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Two decades. They’ve gone by in a blur, filled with soundchecks, encores, album releases, and sold-out shows stretching from the California coastline to the UK mainland. Along the way, Pepper has sharpened its own “Kona dub-rock” sound — a blend of reggae, alternative rock, island rhythms, and punky spirit — while also building a community of fans and likeminded bands.
That communal spirit runs throughout the band’s eighth studio album, Local Motion. After sharing shows for years with their heroes and peers, Pepper’s three members — vocalist/guitarist Kaleo Wassman, vocalist/bassist Bret Bollinger, and drummer Yesod Williams — are no longer merely artists; they’re ambassadors of a scene, bringing people together under an umbrella of positive-minded music and collaboration. Appropriately, they share the spotlight with some of their longtime friends on Local Motion, whose songs feature appearances by Stick Figure, E.N Young, Micah Brown, Iration, The Green, Tribal Seeds, and Reel Big Fish’s Billy Kottage. A celebration of artistic synergy, brotherhood, and modern reggae music, Local Motion is Pepper’s most collaborative record to date, shining a light not only upon the three bandmates themselves, but also upon the wide community they’ve helped build.
“We’re part of a community of bands who have the same mindset,” says Wassman. “They’re our peers. They’re our friends. We all exist on the same plane, and that’s why we called this album Local Motion, because this is our local scene. It’s where we fit in.”
Before Pepper began building a community in its adopted hometown of Southern California, the group held its very first rehearsal in 1997 in Kailua-Kona, Hawaii. All three members were natives of the Big Island, and together, they made a sound that nodded to their tropical roots while also moving forward into new territory. After earning a local fanbase in Hawaii, they moved to the mainland, where Pepper quickly became a popular live act. Pepper’s diverse music allowed the group to tour the country with a wide variety of bands, including reggae icons (The Wailers), punk bands (Pennywise), reggae-rockers (311, Slightly Stoopid), and hip-hop legends (Snoop Dogg). Meanwhile, the band’s admiration for DIY-minded groups like NOFX inspired Pepper to launch its own label, LAW Records, which gave the trio complete control over its own music. It also allowed the band to sign other acts, which expanded Pepper’s circle even further.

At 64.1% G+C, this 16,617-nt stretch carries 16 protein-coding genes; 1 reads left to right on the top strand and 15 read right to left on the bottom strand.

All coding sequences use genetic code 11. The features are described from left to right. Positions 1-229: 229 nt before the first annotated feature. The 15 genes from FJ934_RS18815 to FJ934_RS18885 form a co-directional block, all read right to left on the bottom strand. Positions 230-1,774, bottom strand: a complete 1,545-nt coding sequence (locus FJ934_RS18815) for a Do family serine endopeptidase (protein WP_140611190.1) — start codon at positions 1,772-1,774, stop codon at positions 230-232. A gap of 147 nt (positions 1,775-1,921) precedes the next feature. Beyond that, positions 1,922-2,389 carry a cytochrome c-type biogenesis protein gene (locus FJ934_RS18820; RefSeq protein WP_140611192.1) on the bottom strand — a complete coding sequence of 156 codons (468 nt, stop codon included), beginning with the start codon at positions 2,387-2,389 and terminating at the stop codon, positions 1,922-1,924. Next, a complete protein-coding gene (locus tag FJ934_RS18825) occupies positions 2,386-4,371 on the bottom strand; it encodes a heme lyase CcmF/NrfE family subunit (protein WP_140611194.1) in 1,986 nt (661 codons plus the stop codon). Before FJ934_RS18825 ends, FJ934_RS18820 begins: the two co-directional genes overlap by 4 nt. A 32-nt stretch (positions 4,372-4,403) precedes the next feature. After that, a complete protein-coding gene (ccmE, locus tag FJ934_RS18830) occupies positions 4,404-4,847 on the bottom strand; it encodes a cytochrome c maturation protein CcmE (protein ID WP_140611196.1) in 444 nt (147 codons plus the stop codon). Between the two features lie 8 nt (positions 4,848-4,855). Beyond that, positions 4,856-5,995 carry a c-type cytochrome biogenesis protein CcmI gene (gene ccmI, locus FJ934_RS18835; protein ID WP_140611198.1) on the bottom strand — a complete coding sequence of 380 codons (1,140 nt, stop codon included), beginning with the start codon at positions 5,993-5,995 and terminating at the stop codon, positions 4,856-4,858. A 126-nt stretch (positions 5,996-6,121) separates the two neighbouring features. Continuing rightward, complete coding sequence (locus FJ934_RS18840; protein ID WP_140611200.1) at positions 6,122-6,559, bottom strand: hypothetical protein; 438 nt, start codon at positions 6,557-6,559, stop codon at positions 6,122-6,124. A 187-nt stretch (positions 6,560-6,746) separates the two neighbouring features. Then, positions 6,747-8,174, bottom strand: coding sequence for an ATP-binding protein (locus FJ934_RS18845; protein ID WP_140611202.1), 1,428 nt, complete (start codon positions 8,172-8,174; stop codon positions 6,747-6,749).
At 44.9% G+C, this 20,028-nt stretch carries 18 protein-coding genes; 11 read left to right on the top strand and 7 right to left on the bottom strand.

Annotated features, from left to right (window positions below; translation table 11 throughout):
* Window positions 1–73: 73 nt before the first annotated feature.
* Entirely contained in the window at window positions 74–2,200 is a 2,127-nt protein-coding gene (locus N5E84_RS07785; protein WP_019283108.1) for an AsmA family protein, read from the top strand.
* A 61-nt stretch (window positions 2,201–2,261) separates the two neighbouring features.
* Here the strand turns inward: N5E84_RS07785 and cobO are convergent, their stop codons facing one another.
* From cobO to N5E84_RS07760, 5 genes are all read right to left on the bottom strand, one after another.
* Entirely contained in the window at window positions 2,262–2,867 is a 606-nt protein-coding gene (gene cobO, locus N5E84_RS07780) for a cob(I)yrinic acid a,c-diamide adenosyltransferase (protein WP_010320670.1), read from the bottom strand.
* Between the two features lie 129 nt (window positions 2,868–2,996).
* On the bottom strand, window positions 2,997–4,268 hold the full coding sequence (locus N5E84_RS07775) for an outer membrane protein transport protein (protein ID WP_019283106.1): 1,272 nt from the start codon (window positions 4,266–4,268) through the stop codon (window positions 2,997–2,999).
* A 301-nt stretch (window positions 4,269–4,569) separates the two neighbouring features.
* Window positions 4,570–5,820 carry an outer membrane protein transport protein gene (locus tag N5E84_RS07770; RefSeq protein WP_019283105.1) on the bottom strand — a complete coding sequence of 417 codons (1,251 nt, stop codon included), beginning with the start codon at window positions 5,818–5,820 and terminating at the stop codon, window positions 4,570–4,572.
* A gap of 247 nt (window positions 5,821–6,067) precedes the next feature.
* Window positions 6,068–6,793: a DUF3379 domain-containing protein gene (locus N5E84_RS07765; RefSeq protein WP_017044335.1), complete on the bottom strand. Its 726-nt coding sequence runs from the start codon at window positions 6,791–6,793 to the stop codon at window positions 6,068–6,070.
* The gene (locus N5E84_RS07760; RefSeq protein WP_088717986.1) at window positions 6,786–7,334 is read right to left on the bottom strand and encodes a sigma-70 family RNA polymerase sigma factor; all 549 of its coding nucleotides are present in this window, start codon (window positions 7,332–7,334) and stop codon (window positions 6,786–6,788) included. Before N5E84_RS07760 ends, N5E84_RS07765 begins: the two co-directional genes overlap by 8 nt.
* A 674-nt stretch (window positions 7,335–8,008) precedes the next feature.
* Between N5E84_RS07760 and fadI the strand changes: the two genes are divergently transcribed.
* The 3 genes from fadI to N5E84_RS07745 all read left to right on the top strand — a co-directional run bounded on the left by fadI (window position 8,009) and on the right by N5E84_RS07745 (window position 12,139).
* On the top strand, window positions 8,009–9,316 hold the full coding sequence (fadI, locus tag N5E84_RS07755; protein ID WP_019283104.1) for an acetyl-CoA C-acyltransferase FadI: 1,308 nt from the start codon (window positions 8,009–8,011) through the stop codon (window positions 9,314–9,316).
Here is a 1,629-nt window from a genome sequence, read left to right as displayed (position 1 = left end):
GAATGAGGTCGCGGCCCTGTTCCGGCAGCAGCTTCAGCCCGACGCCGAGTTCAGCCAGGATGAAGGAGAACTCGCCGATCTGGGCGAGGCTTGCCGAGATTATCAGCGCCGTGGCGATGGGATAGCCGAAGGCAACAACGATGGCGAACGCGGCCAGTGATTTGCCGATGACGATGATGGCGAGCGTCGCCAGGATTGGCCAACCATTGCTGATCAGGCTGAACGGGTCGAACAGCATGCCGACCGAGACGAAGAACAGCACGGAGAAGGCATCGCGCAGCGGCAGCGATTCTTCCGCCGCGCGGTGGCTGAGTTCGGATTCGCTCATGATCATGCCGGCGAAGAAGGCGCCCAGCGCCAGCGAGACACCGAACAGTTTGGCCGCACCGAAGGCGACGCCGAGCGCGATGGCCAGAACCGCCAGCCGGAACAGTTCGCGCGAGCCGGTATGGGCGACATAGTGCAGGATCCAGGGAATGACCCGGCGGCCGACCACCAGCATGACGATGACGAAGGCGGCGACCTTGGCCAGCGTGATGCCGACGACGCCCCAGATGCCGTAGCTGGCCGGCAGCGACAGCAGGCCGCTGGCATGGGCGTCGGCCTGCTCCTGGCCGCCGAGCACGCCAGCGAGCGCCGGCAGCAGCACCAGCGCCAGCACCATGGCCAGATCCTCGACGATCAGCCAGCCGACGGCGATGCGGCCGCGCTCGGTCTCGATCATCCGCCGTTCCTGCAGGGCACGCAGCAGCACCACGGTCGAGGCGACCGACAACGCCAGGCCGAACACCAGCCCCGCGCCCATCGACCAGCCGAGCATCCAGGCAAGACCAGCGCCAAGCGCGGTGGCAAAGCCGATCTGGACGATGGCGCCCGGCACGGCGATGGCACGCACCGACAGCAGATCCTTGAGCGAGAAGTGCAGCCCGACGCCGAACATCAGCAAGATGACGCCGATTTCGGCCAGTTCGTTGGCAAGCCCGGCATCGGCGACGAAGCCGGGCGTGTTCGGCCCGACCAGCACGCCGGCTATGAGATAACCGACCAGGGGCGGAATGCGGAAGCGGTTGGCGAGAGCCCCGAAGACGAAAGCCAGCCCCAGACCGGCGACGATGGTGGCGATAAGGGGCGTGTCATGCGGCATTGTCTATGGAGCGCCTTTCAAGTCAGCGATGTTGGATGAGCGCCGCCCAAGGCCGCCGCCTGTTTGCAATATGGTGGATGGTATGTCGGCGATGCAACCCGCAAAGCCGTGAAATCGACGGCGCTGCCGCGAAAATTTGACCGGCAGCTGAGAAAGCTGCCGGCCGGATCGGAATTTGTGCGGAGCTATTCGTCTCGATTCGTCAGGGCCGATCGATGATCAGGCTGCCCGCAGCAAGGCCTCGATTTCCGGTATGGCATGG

For an album that features nearly a dozen guests, Local Motion was appropriately recorded with several producers, including Stick Figure, the English Beat’s Wayne Lothian, E.N Young, Henry Fong, Jinco, the Dirty Heads’ Dave Foral, and Jungle Josh. Working with a range of collaborators gave Pepper a chance to experiment with new sounds. The result is an album that pays tribute to the band’s past while also pushing forward — and, perhaps, hinting at what might be in store for the next 20 years. There’s the brass-filled bounce of “Carnaval,” the sexed-up swagger of “Sugar (808 remix),” and the summery grooves of “Warning,” all wrapped into a tracklist whose songs celebrate the bright side of a life well-lived.
“When we moved to California, we were playing small clubs,” remembers Bollinger, who now plays outdoor amphitheaters, indoor theaters, festivals, and other high-capacity venues with his bandmates. “We felt like we were one of the only bands carrying the flag for this genre in America. These days, it’s different. We’re seeing some real movement within the reggae scene. This sound has become an established part of American music, and we’re grateful for the other bands who are flying the flag, too. Everything is connecting. The energy is right. Incorporating those bands into our new record was the perfect alignment of where we need to be.”
“In a world of social chaos,” adds Yes Williams, “we wanted a ‘return to community,’ that community being the reggae-rock community. We continue to flourish and grow due to the synergy of likeminded bands and fans. Without each other, we are nothing, fom where the music comes from to where it goes. This record is filtered through the community, a true Local Motion that we are lucky enough to be a part of.”